Bleach spots.  What is a spot and what is a stain?  What is the difference?  Is there a difference?

If you were to look on the internet you may find all sorts of uses of the words “spots” and “stains”.  Most people use the words interchangeably.  Same as they use carpet and rug interchangeably, but technically, there is difference.  Some people say that spots can be removed and stains are permanent. Others believe spots can be felt and stains cannot.   Even others think the difference is measured in time.   In the following article, I will try to clear up the confusion.  This way when you are speaking to a carpet dyeing professional about your problem, you will both be talking about the same thing.


The word stain is used when color is added to the fiber such as when you spill red wine on a carpet and it leaves an area that is red.  You have added red to the carpet. That is a stain. You have stained the fibers.   Some examples are: Mustard stains, wine stains, pet Stains and furniture stains.  Usually, Professionals need to remove stains as they require aggressive dye removers.  Homeowners often get into trouble when they try to remove these stains with over the counter carpet stain removers or any product with the word Oxi in it.  These carpet stain removing products do work, but the trouble is the product doesn’t know where the stain ends and your carpet color begins so it removes all color from the area it is applied to.  Then you have a bleach spot. It is worth noting that some stains are indeed permanent.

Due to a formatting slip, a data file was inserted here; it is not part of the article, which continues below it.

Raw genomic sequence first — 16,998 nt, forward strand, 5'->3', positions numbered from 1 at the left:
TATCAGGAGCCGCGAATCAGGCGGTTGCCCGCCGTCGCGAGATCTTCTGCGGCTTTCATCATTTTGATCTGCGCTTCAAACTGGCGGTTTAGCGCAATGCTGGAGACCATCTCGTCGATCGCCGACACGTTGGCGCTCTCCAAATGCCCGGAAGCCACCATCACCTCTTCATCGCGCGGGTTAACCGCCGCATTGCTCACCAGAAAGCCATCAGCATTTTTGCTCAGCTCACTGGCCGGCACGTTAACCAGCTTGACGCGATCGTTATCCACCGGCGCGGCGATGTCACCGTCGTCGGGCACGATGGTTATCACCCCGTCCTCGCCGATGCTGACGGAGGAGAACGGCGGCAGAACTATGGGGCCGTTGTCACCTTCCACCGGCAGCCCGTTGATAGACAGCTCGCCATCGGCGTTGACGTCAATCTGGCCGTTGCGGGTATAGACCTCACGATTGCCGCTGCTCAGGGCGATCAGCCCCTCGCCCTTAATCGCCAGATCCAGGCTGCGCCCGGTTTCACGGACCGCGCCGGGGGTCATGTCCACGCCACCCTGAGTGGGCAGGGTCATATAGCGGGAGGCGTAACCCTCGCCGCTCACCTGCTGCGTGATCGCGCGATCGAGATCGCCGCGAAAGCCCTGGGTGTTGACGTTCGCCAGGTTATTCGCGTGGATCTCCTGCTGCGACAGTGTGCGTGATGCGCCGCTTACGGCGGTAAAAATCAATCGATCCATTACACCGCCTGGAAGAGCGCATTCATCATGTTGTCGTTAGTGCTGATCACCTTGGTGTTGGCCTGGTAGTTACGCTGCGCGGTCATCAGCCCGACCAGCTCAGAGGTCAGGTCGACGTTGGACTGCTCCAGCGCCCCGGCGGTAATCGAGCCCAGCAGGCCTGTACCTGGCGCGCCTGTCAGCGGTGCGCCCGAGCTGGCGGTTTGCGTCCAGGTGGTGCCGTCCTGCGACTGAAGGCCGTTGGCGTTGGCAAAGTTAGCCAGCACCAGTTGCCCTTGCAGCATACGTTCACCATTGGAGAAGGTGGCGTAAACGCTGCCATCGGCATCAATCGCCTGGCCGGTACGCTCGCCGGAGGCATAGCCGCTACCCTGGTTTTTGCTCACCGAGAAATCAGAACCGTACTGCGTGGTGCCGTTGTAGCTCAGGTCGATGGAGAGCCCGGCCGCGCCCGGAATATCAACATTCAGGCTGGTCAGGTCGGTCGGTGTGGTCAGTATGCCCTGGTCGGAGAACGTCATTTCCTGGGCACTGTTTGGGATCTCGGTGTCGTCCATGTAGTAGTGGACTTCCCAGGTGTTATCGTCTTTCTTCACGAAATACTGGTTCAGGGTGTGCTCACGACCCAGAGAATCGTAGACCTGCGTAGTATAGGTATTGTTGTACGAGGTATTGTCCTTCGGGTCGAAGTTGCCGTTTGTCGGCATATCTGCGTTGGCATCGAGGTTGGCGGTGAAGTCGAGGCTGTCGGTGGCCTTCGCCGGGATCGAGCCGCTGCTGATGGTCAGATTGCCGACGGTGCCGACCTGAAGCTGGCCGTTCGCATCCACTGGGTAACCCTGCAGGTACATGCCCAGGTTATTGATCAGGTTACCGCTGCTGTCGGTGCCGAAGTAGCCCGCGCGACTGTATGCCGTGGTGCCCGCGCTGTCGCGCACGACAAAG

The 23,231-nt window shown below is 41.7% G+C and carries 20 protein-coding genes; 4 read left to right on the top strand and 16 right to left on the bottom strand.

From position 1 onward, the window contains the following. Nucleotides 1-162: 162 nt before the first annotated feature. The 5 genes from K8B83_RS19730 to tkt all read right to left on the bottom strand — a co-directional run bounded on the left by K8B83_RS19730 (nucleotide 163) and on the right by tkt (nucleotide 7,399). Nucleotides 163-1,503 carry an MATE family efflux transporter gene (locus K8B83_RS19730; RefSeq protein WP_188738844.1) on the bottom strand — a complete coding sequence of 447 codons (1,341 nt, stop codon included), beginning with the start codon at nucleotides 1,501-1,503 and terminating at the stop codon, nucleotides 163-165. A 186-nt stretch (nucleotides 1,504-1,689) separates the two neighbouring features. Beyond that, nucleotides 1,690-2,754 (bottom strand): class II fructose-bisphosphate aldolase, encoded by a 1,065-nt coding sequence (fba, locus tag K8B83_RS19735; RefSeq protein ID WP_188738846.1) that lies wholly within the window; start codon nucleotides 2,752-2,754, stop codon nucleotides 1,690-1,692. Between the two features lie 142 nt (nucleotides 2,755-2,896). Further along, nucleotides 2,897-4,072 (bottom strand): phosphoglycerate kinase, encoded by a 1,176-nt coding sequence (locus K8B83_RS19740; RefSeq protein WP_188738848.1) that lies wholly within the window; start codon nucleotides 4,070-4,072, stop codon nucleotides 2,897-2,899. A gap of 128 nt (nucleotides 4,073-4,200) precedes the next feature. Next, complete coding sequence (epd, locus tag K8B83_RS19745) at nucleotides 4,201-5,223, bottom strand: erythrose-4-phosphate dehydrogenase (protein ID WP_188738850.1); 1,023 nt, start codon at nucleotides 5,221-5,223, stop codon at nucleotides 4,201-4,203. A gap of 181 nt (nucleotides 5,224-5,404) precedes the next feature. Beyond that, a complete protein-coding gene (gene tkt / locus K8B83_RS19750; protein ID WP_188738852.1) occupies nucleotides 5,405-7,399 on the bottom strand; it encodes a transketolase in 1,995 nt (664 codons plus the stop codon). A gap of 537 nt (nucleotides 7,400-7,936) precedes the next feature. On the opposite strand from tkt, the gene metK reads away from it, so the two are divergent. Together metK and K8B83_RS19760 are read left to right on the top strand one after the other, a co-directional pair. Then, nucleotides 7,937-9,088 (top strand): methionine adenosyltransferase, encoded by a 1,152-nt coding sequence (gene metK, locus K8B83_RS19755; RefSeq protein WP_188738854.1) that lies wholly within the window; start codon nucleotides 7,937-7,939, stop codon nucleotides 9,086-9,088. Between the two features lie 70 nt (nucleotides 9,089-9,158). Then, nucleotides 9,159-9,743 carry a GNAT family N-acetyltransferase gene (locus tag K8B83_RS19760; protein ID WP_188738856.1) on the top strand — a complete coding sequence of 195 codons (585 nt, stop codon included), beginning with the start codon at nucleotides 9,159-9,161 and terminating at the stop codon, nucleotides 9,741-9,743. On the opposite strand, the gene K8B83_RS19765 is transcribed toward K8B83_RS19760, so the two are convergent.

Spots on the other hand, are when color is removed, such as when you spill bleach on a carpet.  Bleach spots are the lighted areas of a carpet caused by color loss. Examples of this are bleach spots, pet urine spots and carpet cleaner spots. Note:  Pet urine often starts out as a stain but over time the alkalinity of the urine will remove the color, creating a bleach spot.

There is nothing you can do for these bleach spots yourself.  You have three choices for repair:  Dye them, cut them out and replace them with carpet remnants or replace the entire room of carpet.

  1. Dyeing:  Dyeing bleach spots is the easiest and usually cheapest way to fix the spot.  A certified color specialist can custom match your nylon or wool carpet saving you 60-80% over the cost of the carpet alone. Watch the video of a bleach spot repair
  2. Repairing: If you choose to cut out the bleach spot and repair your carpet that way, you must have a piece of carpet to replace the bleach spot section with. Please note that if your carpet remnant has never been walked on or exposed to the sun, the repair job can be very noticeable, no matter how skilled the technician.
  3. Replacement: Your last choice is to completely replace the entire carpet.  This is obviously the most expensive and invasive option.

Whether you have a spot or a stain, we are here to help.  Full Spectrum Carpet Dyeing will be happy to assess your situation and recommend a solution that fits your needs.  Give us a call today! 720-439-8882 or fill out our form for a free estimate.